Review: This an altogether epic offering from Deetron; a vast collection of un-mixed tracks from his brilliant DJ Kicks mix (naturally included as a bonus cut) that is little less than a lesson in the evolution of techno over the last three decades. Amongst the 38 tracks you'll find fine representatives of a myriad of sub-genres (intelligent techno, dub techno, IDM, ambient techno, gospel techno, and so on), as well as past, present and future classics (Damier and Trent's "Morning Factory", Spacetime Continuum's "Swing Factory", Mark Ernestus's recent Equinoxx remix, the Motor City bliss of Rhythim is Rhythim AKA Derrick May's "Ka-o-tic Harmony", a brilliant old Black Dog Productions workout). In other words, it's a breathlessly brilliant collection of both well-known and obscure gems. It comes heartily recommended.
Review: Currently enjoying a resurgence in interest after his lauded Fatty Folders LP last year, the evergreen Roman Flugel drops this tasty four-tracker for the Robert Johnson crew and it's a fine example of just how effortless the man can make high grade house music sound. "OTH" is a warm and grooving run through rich layers of synths, with the sci-fi touches of earliest Sheffield bleep but none of the coldness. "Cookie Dust" meanwhile is a touch feistier, as the tempo gets upped and the track comes off sounding like cool-as-ice electro techno. "Thank You Jack" and "Girls With Status" show where Flugel can head with more downtempo sounds, with the latter being a particularly sweet slice of broken beat elegance.
Review: Turning tricks with ever more prolificacy, Roman Flugel is back in business once again with some decidedly rough stylings for Clone's Jack For Daze series. "Even More" is a taut and responsive floor worker shot through with that quintessential Flugel quirk, in this case defined by a funky guitar lick over the booming machine drums. "More & More & More" gets even wilder, bringing in a loony lead synth that calls to mind the primal production style of UK Funky over a rugged box-jam jack. With some classic Dance Mania flavoured vocal samples flown in for good measure, a crowd-busting belter is born.
Review: These days, you never quite know what you're going to get from Roman Flugel, but chances are it'll be worth checking. Desperate Housemen, his first EP for the versatile Live At Robert Johnson, is suitably interesting. Over the four tracks, Flugel flexes his electronic muscles, dusts off some vintage keys and lays down typically spellbinding grooves. There's the palatial Kraftwerkian electro/techno of "Lovedancing", the ambidextrous low-end wobble of "Mulish Crease" (like early Warp IDM with a dancefloor pulse), and even a spot of woozy deep house ("Iron Curtain"). Oh, and the farting sub and nagging hooks of "Dishes & Wishes", a kind of smacked-out version of Mr Fingers "Washing Machine" given a twisted disco makeover. Pretty much what you expected, eh?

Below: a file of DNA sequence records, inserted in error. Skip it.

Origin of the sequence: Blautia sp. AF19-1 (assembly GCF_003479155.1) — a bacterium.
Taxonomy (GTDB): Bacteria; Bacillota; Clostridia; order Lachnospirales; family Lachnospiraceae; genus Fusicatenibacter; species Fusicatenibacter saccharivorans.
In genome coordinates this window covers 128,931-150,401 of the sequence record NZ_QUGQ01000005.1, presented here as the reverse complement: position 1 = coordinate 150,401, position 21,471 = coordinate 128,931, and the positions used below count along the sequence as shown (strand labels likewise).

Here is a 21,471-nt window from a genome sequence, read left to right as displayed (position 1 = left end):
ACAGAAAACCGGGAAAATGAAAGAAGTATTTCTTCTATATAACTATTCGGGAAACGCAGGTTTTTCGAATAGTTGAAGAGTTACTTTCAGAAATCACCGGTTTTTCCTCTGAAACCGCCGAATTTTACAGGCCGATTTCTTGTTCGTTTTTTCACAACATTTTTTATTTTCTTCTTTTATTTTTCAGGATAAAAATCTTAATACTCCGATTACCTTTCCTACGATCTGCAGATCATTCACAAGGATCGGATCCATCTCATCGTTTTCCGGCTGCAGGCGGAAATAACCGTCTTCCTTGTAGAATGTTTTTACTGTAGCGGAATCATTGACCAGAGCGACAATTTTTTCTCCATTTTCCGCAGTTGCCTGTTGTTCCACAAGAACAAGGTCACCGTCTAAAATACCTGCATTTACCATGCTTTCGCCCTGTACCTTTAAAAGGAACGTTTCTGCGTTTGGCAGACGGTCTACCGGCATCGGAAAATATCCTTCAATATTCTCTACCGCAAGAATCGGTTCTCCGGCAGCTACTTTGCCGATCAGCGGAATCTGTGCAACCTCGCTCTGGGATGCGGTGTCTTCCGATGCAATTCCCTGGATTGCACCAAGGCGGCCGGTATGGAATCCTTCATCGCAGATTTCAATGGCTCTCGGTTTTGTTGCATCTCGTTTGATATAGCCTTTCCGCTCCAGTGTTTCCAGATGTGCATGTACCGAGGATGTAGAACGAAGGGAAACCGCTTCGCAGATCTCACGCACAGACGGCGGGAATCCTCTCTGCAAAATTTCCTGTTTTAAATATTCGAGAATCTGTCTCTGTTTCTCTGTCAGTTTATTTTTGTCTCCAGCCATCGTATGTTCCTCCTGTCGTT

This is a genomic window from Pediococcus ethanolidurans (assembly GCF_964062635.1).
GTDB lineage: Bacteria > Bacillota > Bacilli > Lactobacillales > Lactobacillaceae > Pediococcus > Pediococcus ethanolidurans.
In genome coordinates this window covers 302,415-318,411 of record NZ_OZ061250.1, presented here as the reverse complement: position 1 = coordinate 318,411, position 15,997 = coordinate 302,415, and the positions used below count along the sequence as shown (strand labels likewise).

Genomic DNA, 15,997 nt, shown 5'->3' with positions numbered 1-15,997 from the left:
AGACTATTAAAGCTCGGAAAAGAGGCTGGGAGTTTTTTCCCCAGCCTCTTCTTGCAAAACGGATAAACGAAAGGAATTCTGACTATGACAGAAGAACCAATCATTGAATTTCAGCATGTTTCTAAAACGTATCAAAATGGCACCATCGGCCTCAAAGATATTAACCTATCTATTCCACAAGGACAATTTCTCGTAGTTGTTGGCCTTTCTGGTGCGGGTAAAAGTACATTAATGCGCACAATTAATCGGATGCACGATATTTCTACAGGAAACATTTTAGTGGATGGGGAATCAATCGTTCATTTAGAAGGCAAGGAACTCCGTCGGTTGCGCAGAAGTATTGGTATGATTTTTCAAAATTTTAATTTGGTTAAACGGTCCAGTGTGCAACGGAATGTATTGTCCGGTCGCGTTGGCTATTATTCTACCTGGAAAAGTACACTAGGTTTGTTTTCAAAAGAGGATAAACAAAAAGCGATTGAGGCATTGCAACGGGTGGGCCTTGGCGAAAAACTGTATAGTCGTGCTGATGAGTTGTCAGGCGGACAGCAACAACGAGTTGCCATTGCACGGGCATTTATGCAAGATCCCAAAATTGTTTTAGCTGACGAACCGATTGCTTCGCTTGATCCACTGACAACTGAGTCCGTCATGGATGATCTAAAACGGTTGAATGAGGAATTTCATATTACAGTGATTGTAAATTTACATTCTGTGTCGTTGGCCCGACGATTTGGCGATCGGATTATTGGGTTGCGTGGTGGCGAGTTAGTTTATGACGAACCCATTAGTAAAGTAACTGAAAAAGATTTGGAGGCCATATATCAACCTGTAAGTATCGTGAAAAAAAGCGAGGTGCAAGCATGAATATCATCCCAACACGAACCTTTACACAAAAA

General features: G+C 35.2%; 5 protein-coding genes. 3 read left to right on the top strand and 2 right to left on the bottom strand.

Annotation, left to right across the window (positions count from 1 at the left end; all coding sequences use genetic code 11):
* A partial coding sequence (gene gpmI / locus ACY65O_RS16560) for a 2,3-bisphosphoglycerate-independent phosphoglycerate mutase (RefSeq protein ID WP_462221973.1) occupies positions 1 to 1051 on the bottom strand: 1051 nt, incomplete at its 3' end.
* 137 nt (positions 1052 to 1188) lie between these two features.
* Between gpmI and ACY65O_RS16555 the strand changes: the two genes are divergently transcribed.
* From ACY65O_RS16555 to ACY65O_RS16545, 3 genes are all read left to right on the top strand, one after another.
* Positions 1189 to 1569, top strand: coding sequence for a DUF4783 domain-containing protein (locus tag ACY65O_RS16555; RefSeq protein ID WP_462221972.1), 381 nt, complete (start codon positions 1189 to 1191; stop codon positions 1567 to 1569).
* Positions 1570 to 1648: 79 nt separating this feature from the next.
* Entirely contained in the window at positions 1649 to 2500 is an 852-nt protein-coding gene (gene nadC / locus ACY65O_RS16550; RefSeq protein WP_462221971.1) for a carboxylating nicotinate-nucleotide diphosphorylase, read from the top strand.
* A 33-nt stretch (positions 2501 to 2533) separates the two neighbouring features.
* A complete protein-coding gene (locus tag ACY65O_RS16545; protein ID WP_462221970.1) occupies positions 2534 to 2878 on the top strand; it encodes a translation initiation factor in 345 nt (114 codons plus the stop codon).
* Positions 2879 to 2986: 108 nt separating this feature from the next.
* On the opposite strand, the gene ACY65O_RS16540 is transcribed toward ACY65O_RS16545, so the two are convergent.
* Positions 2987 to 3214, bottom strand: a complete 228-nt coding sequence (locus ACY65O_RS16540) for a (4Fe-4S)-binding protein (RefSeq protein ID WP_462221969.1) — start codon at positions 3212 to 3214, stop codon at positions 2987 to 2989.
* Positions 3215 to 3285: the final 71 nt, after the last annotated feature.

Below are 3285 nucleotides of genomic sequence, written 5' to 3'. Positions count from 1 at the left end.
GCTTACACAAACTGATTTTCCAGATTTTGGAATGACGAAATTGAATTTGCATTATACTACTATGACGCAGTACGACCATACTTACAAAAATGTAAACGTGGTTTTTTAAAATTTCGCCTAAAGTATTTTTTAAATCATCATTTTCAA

Review: The first release in the Dekmantel 10 Year Anniversary releases sees Venetian ambient don Gigi Masin make his debut for the label with the totally sublime and drifting jazz deconstruction heard on "Maja", while Ukrainian wunderkind Vakula keeps on with his recent deviations into techno and other forms of underground electronics on "Fuck The Robot System" which as the name may suggest is quite an electro tinged and futuristic groove full of snappy 808 beats, vocoded vocals and rusty vintage arpeggios. Finally, the man from Frankfurt Roman Flugel works his magic as always on the stripped and minimal deep house journey "Mice On A Stick" which is full of soothing bell textures, dusty drum patterns and dreamy melodies all working together great on this dramatic slow burner.
Review: With a title like this, it's no surprise to learn that the compilation Gerd Janson has pulled together for Rush Hour is somewhat indebted to the legacy of Kraftwerk. In a thoroughly refreshing focus of intent, the contributing artists have had to reach towards a preface of "ambient not ambient" to take part in this project, and the end results showcase artists reaching beyond the common fare they turn out in their day to day release schedules. With his roots in ambient, Move D is of course right at home here, as is Roman Flugel, but it's exciting to hear the Krautrock tones of Ame's "Erkki" or the claustrophobic beatdown of Maxxi & Zeus (better known as Quiet Village).